As the countdown continues to Joe Calzaghe’s super-fight with Bernard Hopkins in Las Vegas on 19 April, I’m doing some features on six Welsh boxers who landed major bouts in the USA.
The full list will eventually be found by following this link - news.bbc.co.uk/sport1/hi/box...
While Johnny Owen’s tragic showdown with Lupe Pintor in Los Angeles on 19 September, 1980, can never fit with the others in this series and be called a “great fight night”, there is no doubting the magnitude of the occasion.
Despite his frail-looking frame, Owen had earnt his shot at the formidable Mexican’s WBC bantamweight title.
Merthyr’s “Matchstick Man” had proved his fighting credentials with 25 wins and just one defeat, a highly controversial points loss to Juan Francisco Rodriguez in Spain that he later avenged in Wales.
His perpetual motion work-rate had won him the British, Commonwealth and European titles, taking the painfully shy, hugely popular 24-year-old from headline shows at Ebbw Vale Leisure Centre to LA’s intimidating 10,000-seat Olympic Auditorium.
Controversy still surrounds the decision to take Owen to a venue where he would face not just Pintor, but the full fury of the Mexican’s fervent Latin American support.
Some still argue that the title shot could have been secured in Wales and that he was given insufficient time to prepare in the heat of southern California, but Owen had trained as mercilessly as ever and eagerly awaited his shot at glory.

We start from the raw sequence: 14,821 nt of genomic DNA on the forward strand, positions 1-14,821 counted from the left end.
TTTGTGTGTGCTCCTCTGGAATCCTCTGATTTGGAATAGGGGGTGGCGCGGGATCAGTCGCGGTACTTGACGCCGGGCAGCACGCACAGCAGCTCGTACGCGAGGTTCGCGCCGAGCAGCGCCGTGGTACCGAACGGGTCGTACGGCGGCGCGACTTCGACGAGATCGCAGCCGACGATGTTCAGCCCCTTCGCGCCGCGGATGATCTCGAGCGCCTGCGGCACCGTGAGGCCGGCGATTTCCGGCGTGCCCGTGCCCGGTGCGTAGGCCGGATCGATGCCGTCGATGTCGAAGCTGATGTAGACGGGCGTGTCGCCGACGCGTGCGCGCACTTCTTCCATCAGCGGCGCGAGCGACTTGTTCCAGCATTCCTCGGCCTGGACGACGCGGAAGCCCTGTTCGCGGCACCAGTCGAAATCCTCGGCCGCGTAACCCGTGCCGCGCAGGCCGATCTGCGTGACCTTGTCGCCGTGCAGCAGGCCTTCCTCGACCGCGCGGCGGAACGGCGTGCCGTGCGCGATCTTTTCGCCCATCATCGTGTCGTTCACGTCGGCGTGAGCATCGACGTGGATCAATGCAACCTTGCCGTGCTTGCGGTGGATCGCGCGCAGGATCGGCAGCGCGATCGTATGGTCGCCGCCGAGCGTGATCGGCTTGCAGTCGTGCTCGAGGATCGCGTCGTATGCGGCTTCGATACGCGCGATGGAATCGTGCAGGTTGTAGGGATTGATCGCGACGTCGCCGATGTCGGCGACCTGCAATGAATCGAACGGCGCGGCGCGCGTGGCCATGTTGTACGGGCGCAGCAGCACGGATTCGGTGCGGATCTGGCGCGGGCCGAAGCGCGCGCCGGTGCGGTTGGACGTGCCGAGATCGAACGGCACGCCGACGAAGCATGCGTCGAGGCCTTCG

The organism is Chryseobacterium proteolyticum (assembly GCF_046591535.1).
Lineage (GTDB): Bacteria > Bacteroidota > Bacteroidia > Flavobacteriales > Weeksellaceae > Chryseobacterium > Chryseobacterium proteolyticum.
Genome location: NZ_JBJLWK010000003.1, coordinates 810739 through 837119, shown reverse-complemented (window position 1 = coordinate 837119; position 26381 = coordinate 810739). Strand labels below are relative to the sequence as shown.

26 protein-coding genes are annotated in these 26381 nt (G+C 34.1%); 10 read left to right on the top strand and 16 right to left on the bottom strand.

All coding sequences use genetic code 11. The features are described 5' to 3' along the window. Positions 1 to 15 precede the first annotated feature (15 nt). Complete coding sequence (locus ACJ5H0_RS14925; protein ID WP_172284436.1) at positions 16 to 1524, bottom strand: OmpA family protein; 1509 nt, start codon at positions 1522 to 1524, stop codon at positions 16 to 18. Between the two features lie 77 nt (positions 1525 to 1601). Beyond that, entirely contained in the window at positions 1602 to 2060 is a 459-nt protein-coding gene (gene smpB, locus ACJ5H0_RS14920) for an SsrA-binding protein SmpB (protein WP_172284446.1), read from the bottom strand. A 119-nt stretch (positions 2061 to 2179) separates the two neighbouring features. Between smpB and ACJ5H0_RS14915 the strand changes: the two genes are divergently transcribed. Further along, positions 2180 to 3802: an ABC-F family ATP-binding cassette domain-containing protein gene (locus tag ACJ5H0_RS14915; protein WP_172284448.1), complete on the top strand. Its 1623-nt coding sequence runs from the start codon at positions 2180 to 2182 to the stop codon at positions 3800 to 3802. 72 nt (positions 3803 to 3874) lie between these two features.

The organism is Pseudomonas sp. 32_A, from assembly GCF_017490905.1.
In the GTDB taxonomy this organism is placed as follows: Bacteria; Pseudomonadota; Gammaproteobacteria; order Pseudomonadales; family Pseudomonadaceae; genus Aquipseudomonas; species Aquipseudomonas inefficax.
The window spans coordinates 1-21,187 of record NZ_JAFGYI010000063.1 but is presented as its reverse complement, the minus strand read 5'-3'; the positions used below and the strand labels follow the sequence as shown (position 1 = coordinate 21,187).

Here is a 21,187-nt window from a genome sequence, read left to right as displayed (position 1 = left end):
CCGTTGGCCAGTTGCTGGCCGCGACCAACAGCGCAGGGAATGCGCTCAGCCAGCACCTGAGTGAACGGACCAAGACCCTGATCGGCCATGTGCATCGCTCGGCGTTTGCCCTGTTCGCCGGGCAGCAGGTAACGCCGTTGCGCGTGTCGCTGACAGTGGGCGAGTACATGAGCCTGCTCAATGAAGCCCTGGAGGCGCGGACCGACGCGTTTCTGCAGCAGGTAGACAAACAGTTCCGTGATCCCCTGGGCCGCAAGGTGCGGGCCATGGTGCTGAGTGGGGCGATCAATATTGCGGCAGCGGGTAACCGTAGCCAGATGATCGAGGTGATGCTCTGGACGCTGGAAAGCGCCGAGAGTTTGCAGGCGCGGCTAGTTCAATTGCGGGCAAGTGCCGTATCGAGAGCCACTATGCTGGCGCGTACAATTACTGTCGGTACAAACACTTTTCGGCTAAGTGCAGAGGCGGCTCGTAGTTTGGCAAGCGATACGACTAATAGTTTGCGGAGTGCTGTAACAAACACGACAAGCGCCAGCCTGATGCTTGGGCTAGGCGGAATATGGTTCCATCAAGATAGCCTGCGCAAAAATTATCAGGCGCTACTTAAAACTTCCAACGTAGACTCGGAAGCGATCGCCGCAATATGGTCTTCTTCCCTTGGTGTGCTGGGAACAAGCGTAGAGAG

Taking no heed of the ridiculing of his skeletal frame from the US media, Owen stunned the home crowd with a thrilling start, and bewildered Pintor with his tireless, peppering punching.
In the fifth round he threw 148 shots and had already cut the man known as “Guadalupe” over both eyes.
But Pintor’s bull-like strength was evident, and, although he had landed few punches, the Mexican had opened a cut in his opponent’s mouth that left Owen swallowing large amounts of blood.
"Johnny probably shouldn't have fought me because his style was more like an Olympic boxer,” Pintor would later say.
“He was scoring points, not with hard shots, but they were fast and there were lots of them.
“For him to have someone in front of him who was capable of hitting him with hard shots over 15 rounds in a world championship bout, that was going to tell.
“Keeping up that rhythm - that endless rhythm - was going to wear him down in the later rounds."
By the seventh, distance began to open up between the boxers, leaving Owen more exposed to his opponent’s long, dangerous shots.
He was caught in the ninth and put down for the first time in his career, but it was a snap knock down and he was quickly back in the fray.
By the 12th Owen’s punch resistance was gone and he was dropped by a fierce, straight right.
He bravely got back to his feet, but collapsed horrifically from a huge right uppercut – and never recovered consciousness.
Owen was stretchered out through a rabid auditorium, the Welsh entourage having urine thrown at them and their pockets picked as they left the ring.
He was taken to taken to California Hospital, the Merthyr Express organising a campaign that quickly raised the funds to send his mother Edith to join his father Dick at his bedside.
Hopes fluctuated over a harrowing two months, before pneumonia finally claimed the life of the much-loved Matchstick Man.
It was later found that he had an unusually fragile skull and thick jaw, meaning that the fatal blow could have come at any time in his career.
Follow this link for more on Johnny Owen - news.bbc.co.uk/sport1/hi/box... and if you want to read more see Rick Broadbent’s excellent book "The Big If: The Life and Death of Johnny Owen" (Macmillan, London, 2006)
Did any of you follow Johnny on his tragic trip to the States? We’d appreciate any memories, tributes, stories or thoughts here…